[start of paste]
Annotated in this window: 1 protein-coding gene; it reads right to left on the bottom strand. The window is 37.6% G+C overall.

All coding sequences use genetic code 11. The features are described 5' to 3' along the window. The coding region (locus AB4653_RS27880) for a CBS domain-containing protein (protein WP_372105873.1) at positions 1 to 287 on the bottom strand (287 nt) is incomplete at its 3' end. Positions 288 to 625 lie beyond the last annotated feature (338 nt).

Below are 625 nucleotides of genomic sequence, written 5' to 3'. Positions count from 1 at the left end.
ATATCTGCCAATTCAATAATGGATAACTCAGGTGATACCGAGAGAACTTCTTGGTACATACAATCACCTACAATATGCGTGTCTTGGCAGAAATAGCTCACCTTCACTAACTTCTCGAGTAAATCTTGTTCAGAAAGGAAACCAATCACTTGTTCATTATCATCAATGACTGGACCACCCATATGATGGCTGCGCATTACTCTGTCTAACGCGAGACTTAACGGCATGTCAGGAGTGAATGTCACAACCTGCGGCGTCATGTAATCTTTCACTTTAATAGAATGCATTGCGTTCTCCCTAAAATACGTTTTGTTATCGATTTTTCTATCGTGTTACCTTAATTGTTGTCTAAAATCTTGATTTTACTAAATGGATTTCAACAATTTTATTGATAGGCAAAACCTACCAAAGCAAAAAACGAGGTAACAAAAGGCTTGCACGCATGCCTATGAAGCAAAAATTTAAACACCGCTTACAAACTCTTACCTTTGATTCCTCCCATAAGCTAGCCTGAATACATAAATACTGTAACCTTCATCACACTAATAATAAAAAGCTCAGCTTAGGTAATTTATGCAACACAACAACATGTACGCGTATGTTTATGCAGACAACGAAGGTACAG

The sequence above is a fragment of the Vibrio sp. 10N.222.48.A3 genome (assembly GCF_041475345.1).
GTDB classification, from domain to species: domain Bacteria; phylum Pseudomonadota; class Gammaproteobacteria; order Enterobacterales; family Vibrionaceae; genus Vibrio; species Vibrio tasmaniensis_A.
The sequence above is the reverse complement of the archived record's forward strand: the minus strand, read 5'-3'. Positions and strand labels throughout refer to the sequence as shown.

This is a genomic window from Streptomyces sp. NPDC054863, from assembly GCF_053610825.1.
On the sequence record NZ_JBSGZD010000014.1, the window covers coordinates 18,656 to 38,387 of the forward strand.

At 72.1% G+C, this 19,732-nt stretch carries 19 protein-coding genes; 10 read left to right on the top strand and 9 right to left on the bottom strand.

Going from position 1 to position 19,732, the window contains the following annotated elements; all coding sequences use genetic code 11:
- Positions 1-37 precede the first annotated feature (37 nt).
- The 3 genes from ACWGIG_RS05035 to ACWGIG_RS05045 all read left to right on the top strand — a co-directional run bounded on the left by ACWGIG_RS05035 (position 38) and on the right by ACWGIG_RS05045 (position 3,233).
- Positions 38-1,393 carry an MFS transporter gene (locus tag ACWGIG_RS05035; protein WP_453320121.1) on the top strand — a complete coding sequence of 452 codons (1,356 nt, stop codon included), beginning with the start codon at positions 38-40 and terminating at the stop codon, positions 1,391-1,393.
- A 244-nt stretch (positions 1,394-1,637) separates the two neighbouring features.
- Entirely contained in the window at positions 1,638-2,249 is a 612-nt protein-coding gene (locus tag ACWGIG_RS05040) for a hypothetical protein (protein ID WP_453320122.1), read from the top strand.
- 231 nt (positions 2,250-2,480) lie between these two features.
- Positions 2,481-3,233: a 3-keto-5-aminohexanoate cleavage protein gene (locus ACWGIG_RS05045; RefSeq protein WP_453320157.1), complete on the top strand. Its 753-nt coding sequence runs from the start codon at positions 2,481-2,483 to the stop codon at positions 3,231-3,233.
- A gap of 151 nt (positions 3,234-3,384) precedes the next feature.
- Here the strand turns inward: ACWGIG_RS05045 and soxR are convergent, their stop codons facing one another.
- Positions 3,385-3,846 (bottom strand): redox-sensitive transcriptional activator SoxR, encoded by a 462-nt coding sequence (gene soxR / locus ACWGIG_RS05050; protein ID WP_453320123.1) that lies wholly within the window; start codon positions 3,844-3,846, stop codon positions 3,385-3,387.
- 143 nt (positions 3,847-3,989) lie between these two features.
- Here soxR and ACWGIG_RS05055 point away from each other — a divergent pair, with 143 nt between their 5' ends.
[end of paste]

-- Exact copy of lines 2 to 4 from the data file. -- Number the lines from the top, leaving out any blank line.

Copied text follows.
All coding sequences use genetic code 11. The features are described 5' to 3' along the window. The coding region (locus AB4653_RS27880) for a CBS domain-containing protein (protein WP_372105873.1) at positions 1 to 287 on the bottom strand (287 nt) is incomplete at its 3' end. Positions 288 to 625 lie beyond the last annotated feature (338 nt).

Below are 625 nucleotides of genomic sequence, written 5' to 3'. Positions count from 1 at the left end.
ATATCTGCCAATTCAATAATGGATAACTCAGGTGATACCGAGAGAACTTCTTGGTACATACAATCACCTACAATATGCGTGTCTTGGCAGAAATAGCTCACCTTCACTAACTTCTCGAGTAAATCTTGTTCAGAAAGGAAACCAATCACTTGTTCATTATCATCAATGACTGGACCACCCATATGATGGCTGCGCATTACTCTGTCTAACGCGAGACTTAACGGCATGTCAGGAGTGAATGTCACAACCTGCGGCGTCATGTAATCTTTCACTTTAATAGAATGCATTGCGTTCTCCCTAAAATACGTTTTGTTATCGATTTTTCTATCGTGTTACCTTAATTGTTGTCTAAAATCTTGATTTTACTAAATGGATTTCAACAATTTTATTGATAGGCAAAACCTACCAAAGCAAAAAACGAGGTAACAAAAGGCTTGCACGCATGCCTATGAAGCAAAAATTTAAACACCGCTTACAAACTCTTACCTTTGATTCCTCCCATAAGCTAGCCTGAATACATAAATACTGTAACCTTCATCACACTAATAATAAAAAGCTCAGCTTAGGTAATTTATGCAACACAACAACATGTACGCGTATGTTTATGCAGACAACGAAGGTACAG